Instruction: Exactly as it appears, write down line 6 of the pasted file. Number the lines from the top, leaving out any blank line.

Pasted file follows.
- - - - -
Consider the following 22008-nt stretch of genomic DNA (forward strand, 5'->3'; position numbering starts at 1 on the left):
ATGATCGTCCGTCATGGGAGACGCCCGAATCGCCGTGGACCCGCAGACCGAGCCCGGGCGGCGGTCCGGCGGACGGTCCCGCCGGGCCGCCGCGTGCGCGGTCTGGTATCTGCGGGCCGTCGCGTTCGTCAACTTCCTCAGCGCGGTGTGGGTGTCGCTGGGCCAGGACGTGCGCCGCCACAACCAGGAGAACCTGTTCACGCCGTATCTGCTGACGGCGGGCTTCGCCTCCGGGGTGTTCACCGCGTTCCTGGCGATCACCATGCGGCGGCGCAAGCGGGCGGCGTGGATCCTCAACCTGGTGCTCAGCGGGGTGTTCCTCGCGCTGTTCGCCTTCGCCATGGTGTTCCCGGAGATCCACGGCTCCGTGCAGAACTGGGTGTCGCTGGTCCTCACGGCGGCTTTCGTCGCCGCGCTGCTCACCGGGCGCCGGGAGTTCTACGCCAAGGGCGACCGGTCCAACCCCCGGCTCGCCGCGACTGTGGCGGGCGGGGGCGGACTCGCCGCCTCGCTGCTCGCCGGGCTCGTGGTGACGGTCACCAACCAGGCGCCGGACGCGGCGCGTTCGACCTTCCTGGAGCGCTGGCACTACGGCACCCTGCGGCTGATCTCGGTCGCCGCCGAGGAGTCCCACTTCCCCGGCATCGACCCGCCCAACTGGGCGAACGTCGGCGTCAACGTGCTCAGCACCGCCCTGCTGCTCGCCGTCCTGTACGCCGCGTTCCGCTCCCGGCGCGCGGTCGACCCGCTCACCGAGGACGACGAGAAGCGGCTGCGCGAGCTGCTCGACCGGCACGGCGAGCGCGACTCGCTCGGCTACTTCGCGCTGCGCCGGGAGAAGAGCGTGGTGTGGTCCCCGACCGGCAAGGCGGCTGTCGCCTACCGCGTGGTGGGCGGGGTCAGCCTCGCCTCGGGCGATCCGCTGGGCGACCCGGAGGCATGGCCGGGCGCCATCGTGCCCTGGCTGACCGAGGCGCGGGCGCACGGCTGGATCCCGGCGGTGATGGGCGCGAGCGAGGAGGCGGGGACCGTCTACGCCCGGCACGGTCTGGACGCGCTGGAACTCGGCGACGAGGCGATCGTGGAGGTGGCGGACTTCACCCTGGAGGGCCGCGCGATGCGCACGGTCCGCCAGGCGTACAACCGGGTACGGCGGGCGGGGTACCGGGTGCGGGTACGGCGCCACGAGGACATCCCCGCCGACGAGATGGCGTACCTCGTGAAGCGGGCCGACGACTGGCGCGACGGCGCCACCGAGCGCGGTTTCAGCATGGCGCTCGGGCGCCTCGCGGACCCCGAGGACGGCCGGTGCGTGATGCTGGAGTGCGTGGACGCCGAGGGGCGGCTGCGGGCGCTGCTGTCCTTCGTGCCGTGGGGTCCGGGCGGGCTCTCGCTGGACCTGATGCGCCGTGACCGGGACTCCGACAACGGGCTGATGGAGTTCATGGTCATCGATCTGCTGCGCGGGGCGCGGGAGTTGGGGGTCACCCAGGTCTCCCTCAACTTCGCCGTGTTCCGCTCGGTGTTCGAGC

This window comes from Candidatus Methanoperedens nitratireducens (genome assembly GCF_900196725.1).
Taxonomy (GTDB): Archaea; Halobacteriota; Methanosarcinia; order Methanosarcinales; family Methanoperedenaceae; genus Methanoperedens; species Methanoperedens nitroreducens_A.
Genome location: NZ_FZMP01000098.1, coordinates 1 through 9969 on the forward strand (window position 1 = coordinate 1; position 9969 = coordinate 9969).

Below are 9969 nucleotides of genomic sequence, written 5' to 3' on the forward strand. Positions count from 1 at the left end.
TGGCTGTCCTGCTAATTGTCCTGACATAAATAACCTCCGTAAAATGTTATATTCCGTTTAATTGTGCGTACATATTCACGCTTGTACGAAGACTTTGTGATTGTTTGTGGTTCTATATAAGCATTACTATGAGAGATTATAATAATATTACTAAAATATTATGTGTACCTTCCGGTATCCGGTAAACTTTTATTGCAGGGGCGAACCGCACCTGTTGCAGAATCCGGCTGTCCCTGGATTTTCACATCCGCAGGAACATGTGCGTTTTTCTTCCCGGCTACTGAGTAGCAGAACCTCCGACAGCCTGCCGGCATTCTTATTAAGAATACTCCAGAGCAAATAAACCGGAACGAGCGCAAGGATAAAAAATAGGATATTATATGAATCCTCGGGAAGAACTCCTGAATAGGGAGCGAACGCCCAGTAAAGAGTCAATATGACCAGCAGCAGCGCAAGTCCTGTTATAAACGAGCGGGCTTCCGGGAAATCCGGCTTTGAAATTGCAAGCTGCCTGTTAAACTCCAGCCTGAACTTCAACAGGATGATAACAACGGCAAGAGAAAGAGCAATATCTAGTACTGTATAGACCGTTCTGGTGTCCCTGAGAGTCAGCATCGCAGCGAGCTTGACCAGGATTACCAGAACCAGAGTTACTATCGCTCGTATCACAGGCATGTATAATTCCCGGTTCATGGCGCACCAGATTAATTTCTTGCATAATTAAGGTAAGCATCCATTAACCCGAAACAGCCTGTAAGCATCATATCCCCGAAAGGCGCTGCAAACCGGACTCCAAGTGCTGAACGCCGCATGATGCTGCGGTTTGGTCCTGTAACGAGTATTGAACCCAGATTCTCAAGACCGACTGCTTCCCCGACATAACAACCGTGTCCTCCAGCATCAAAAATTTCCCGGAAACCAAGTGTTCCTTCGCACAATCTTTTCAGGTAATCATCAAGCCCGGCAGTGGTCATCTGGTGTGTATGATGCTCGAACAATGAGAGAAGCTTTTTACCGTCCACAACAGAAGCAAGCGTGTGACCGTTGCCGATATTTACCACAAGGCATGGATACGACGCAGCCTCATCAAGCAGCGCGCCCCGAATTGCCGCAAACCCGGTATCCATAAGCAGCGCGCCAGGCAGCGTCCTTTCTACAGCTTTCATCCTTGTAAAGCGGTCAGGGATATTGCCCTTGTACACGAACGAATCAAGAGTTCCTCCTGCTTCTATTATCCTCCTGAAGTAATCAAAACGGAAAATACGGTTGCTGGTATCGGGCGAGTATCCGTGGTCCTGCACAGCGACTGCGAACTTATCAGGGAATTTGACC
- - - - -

Below are 9969 nucleotides of genomic sequence, written 5' to 3' on the forward strand. Positions count from 1 at the left end.